Legislature Acts to Restore Patient Choice in Pharmacy Providers
Following the filing of a class action brought on behalf of Medicaid recipients and pharmacy providers in October 2012 (Challenging Goliath (a/k/a the NYS Medicaid Inspector General)), the New York State Legislature enacted, effective April 1, 2013, corrective legislation to strengthen patient access to all pharmacy network providers (Social Services Law § 364-j(4)(u)). The Legislative clarification terminates a hotly contested Article 78 action against the Department of Health, seeking injunctive and other relief against the State Respondents.
“A managed care provider that provides coverage for prescription drugs shall permit each participant to fill any mail order covered prescription, at his or her option, at any mail order pharmacy or non-mail-order retail pharmacy in the managed care provider network. If the managed care provider has designated one or more pharmacies for filling prescriptions for a particular drug or drugs, then such prescriptions may be filled, at the participant’s option, at any other pharmacy in the network, if the network pharmacy chosen by the participant offers to accept a price that is comparable to that of the pharmacy designated by the managed care provider. For the purposes of this section, “mail order pharmacy” means a pharmacy whose primary business is to receive prescriptions by mail, telefax or through electronic submissions, and to dispense medication to patients through the use of the United States mail or other common or contract carrier services, and provides any consultation with patients electronically rather than face to face. Every non-mail-order retail pharmacy in the managed care provider’s network with respect to any prescription drug shall be deemed to be in the managed care provider’s network for every covered prescription drug.”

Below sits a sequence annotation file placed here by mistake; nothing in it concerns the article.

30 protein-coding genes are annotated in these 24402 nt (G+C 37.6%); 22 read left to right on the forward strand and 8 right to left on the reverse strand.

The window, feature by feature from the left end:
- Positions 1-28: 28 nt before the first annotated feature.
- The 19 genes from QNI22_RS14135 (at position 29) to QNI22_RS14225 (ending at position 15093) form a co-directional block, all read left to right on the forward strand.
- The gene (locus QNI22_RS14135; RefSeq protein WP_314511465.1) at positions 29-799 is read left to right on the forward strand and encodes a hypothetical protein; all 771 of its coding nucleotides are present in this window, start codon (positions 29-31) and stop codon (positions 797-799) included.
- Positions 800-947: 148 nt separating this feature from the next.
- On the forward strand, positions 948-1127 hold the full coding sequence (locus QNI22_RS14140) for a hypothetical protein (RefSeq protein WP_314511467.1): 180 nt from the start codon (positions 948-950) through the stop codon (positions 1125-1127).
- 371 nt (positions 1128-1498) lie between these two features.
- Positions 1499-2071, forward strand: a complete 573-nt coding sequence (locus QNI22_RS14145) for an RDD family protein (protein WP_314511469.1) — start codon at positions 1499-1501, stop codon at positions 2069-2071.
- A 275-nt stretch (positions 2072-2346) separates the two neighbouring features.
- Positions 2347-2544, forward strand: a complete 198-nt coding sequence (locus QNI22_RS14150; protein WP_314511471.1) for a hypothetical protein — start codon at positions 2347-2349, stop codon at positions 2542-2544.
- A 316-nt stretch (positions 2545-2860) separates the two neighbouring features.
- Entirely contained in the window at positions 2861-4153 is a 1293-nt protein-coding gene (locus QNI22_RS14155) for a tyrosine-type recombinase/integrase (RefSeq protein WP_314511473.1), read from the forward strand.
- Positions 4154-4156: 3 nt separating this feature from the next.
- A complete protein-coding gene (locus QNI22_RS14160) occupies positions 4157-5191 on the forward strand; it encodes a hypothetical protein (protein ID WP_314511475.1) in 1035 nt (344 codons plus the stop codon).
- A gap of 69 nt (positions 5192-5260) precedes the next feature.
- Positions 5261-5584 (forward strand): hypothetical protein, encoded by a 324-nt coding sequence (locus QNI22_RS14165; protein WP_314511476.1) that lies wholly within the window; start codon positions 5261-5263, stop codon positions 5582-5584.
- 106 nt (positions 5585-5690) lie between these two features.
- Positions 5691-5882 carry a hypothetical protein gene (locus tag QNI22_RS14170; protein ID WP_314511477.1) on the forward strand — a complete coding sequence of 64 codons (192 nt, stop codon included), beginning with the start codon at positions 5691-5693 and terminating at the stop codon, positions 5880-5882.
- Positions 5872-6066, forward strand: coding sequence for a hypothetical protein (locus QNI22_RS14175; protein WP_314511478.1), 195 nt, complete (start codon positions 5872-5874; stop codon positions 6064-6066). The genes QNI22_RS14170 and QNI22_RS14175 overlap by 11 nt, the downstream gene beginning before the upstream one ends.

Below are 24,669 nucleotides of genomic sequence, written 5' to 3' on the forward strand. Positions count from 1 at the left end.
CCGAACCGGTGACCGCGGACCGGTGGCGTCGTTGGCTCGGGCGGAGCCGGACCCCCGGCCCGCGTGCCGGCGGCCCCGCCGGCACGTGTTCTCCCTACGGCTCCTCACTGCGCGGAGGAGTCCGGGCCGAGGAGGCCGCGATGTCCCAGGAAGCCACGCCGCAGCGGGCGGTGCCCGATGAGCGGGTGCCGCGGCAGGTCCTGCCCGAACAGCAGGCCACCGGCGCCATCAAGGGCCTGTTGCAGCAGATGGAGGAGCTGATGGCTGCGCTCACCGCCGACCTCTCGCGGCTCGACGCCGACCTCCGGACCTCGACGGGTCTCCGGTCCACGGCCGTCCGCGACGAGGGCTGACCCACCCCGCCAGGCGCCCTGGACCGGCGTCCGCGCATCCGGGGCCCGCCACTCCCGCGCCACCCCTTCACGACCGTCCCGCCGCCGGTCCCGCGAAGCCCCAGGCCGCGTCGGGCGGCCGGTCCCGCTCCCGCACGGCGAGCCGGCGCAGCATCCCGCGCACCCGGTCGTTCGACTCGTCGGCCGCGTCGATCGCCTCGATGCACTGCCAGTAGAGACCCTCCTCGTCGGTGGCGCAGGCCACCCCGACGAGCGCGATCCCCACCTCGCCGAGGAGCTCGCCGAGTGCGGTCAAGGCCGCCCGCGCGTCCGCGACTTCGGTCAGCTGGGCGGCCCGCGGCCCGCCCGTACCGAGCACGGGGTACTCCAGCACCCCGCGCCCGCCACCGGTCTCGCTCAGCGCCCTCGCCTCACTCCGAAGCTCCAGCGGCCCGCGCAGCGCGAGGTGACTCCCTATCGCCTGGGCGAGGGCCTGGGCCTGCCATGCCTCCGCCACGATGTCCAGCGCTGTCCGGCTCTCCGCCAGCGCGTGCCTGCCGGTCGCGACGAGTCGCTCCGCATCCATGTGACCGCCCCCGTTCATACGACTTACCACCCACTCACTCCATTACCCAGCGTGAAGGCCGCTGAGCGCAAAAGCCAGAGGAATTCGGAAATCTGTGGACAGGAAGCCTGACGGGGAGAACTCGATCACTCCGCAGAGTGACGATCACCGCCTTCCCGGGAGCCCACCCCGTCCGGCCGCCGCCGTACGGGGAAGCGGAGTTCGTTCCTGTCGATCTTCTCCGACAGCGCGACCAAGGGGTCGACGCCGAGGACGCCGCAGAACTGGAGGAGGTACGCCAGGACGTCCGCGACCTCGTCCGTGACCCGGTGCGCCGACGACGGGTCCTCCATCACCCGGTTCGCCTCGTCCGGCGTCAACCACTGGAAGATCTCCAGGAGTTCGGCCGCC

Social Services Law § 364-j(4)(u) (emphasis added).
In April, the Department of Health issued guidance signalling increased enforcement and oversight of Managed Care Organizations providing pharmacy Medicaid benefits of Managed Care Organizations. The Department of Health has also set up telephonic and web-based complaint lines at: 800-206-8125, email@example.com.
The Legislation tracks a similar patient choice statute enacted in 2012, known as the “Anti-Mandatory Mail Order” law or AMMO. Like its Medicaid corollary, AMMO guarantees commercial insured patients the right to choose a local pharmacy network provider and precludes implementation of mandatory mail order policies as long as the retail pharmacy accepts a comparable price and terms and conditions. Like the Department of Health which oversees Medicaid, the Department of Financial Services (formerly the Department of Insurance) has set up a portal for patients and providers to file a complaint regarding violations of AMMO. (http://www.dfs.ny.gov/consumer/fileacomplaint.htm.)
The extent to which insurers and managed care organizations can limit network participation through and expansive interpretation of “terms and conditions” or “comparable price” remains an issue and potential barrier to patient choice that has yet to be resolved via regulations in legal precedent. Pharmacy providers with concerns or questions about exclusionary practices that improperly limit network participation should consult legal counsel to review and fully understand their provider rights. Hiscock & Barclay will continue to work with PSSNY to address these issues.
For more information about this alert, please contact Linda J. Clark at (518) 429-4241 or firstname.lastname@example.org, or Robert Tengeler at (518) 429-4289 or email@example.com.